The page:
I listened to a podcast recently about a guy that completely rebooted his life after he experienced an evening in Madrid, Spain. This guy had dinner amongst friends in the Spanish tradition, one that starts dinner after 9pm and includes lots of wine-fueled socializing and lingering while multiple meal courses are consumed. Far away from the typical microwave food consumption that is the norm in American culture. This stark contrast of experiences was enough to cause the author to reconsider many things about his life and pursuits. This connection and enjoyment of life struck a chord in him that caused him to realize that his life had been following someone else’s path and a reboot was desperately required. I could not hep but be changed as I listened to this sheer openness of the author as he told the story of reconciling his life in the aftermath of a reboot. I thirsted for some of this in my own life. My thirst motivated by a discontent that lingers unresolved in me, coming and going bringing with it waves of anxiety. This discontent is not unique to me, it is a deep social and cultural phenomenon that is not easily dealt with. Why? What is it that is so appealing about that story? His reckless abandon to run away from the things that were causing him to run ragged? Is it the Spanish culture of connection that is so apparently lacking in ours? Whatever it was, I was left discontented, thirsting for connection, and not sure how to reconcile.
Why is discontent always negative? Can it be used as a force for good? The problem with discontent is that it is fueled by finding all the negative aspects of your current reality. On top of that, it is also predicated on painting a rosy picture of the situation you are desiring. Both behaviors are extremely detrimental.
One piece of advice that I love is
“you are who you surround yourself with”
or put another way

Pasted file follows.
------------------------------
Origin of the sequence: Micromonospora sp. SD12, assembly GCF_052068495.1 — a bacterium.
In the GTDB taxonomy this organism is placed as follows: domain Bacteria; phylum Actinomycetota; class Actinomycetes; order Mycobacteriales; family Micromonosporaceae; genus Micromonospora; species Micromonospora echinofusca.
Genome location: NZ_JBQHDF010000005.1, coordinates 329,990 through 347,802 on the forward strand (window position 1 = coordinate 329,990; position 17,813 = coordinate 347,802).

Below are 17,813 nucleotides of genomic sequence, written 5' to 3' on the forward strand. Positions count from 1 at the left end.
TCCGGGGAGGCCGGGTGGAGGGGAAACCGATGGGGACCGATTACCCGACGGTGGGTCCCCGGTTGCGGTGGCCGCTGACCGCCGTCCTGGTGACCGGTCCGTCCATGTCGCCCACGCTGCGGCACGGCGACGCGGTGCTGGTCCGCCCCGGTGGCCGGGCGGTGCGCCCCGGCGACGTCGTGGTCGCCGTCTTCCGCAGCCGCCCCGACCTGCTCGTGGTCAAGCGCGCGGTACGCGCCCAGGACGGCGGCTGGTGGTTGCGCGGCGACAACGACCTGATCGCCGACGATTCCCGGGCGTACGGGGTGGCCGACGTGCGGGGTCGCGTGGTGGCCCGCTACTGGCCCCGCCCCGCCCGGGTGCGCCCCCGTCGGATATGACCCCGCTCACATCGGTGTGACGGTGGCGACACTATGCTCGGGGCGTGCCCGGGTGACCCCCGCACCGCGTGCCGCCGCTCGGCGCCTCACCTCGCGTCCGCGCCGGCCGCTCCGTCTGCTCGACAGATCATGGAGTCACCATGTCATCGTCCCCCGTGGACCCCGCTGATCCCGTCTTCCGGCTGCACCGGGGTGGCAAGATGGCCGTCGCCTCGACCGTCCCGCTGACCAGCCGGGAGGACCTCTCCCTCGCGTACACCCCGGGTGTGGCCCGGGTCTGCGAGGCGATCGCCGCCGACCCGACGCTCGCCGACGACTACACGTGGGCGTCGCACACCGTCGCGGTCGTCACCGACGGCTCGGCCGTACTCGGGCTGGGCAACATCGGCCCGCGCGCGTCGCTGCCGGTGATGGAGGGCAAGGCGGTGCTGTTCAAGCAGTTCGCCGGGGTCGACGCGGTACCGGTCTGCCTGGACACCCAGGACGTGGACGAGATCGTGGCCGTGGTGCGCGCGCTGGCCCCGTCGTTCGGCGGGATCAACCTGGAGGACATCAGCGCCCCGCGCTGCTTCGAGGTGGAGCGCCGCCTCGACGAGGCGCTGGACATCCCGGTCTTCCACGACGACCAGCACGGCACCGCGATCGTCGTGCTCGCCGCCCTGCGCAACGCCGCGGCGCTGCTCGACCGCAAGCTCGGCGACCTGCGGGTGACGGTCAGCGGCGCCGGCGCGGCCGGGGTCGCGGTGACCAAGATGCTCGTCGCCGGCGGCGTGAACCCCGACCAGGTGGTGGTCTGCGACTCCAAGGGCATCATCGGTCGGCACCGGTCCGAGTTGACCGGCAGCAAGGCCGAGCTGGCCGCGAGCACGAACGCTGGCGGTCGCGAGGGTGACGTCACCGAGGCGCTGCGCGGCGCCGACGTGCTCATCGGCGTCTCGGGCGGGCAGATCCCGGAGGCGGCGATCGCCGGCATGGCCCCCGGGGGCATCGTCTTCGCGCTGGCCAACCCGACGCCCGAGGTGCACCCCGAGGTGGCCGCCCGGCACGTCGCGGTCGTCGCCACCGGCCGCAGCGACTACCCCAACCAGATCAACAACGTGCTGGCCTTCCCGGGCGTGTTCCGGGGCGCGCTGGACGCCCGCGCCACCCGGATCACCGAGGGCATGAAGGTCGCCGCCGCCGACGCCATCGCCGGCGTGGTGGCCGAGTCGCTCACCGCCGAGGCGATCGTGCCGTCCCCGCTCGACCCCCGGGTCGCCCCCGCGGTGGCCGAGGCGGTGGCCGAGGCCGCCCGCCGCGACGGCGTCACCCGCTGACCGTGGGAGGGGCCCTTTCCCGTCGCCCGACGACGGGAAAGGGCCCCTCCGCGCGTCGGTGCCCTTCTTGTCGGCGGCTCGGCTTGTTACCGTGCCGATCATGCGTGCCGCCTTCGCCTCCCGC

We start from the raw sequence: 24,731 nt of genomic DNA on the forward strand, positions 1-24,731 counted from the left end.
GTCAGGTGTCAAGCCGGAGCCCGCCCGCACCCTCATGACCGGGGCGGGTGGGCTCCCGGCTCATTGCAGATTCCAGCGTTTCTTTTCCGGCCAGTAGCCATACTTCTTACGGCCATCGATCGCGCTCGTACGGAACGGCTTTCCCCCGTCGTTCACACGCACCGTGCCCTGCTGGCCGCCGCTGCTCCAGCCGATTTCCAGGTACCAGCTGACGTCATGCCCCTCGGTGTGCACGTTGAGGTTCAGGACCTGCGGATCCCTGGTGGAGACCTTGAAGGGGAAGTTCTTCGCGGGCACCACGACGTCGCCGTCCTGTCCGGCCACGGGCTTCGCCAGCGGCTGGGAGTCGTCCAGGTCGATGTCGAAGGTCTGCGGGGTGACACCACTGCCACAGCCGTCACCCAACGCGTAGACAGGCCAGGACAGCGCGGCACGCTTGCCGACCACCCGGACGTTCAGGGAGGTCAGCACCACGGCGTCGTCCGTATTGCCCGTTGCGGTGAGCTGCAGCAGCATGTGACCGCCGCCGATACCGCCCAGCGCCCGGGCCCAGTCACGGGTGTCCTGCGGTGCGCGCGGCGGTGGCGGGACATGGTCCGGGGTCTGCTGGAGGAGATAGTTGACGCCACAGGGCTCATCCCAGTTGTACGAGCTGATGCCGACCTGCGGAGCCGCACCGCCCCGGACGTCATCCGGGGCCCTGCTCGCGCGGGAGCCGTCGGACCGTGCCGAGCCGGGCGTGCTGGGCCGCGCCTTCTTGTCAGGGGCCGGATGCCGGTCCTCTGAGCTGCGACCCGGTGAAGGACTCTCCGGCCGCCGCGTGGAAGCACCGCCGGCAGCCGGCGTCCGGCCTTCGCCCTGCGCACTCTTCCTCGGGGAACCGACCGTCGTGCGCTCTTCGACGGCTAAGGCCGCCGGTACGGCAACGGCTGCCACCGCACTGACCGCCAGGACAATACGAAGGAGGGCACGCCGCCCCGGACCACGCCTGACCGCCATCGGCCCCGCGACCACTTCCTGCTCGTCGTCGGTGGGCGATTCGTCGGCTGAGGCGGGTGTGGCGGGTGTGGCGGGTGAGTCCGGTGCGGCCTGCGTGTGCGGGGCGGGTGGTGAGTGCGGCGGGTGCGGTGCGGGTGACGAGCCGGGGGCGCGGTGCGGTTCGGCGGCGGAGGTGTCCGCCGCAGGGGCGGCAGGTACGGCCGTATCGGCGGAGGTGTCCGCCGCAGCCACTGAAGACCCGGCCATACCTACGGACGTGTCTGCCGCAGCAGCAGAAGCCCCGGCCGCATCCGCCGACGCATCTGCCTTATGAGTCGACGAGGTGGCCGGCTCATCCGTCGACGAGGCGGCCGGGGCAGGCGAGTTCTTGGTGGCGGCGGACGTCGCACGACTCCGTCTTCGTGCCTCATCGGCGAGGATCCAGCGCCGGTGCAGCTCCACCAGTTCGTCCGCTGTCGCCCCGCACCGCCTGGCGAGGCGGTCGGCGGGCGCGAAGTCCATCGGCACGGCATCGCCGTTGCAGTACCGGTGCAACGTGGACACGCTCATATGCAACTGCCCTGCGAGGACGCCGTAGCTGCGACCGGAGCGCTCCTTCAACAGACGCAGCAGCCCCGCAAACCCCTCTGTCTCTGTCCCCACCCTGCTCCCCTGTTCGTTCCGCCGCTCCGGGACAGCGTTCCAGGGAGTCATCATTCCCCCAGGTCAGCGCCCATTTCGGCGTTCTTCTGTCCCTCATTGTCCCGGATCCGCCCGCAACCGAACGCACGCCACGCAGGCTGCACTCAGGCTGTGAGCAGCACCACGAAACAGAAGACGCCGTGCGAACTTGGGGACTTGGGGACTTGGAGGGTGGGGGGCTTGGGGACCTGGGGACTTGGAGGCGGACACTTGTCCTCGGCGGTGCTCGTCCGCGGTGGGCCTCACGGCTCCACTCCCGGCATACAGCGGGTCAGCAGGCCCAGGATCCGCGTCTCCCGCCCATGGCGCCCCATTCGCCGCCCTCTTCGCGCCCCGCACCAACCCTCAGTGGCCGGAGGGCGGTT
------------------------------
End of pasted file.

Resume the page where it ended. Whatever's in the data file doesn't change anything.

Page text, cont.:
“you are the sum of the 5 people that you spend the most time with”
Surround yourself with positive people and you will start to become more positive, negative people will bring you down, and so on…
What about successful people sowing discontent in your own life? I spend a great deal of time consuming content about business and marketing, following entrepreneurs and thought leaders. These are part of my 5 close people. They rub off on me in many apparently good ways and motivate me to strive for doing more with my life. However they also sow a seed of discontent. They broadcast their current situation and often gloss over the hard work it took to get there and the hard work it takes to maintain that success. I just see the rosy picture that I want to see even if they do talk about the hard work. I romanticize their situation and use it to highlight all the apparent negatives of my own. I could argue that the same was the case for the podcast I was listening to about the reboot that the author was going through. The difference was twofold.
One was that he highlighted his search for his “why”. Discontent can be a source for good if the “why” is clear. The motivation to change your situation is not inherently bad. Much like that Spanish experience highlighted the life that the author wanted, it also clarified his “why”. I would speculate that his current life pace started with the desire to accomplish things to provide a good life for his family. He was motivated by good intentions. It was not until he got a dose of reality that he saw his “why” was being compromised. He was sacrificing his life for a future pay off of some kind. This refocus on the “why” is so utterly critical. Something we should all be asking ourselves regularly.
Secondly he was transparent in sharing his journey. He did not paint a rosy picture of rebooting his life and suddenly everything was great and discontent was gone. He spoke of the struggle and the unknown that came with the drastic change. It was by no means a magic bullet but it was a means to an end and this time the end was right for him and his family. This transparency is so extremely appealing when we see it because it is so counter to our social and cultural norms. Everyone (myself included) wants to present our best face to the world. The irony is, we would all have a better face to show if we were a little more transparent with each other.
Source: 2 Cent Dad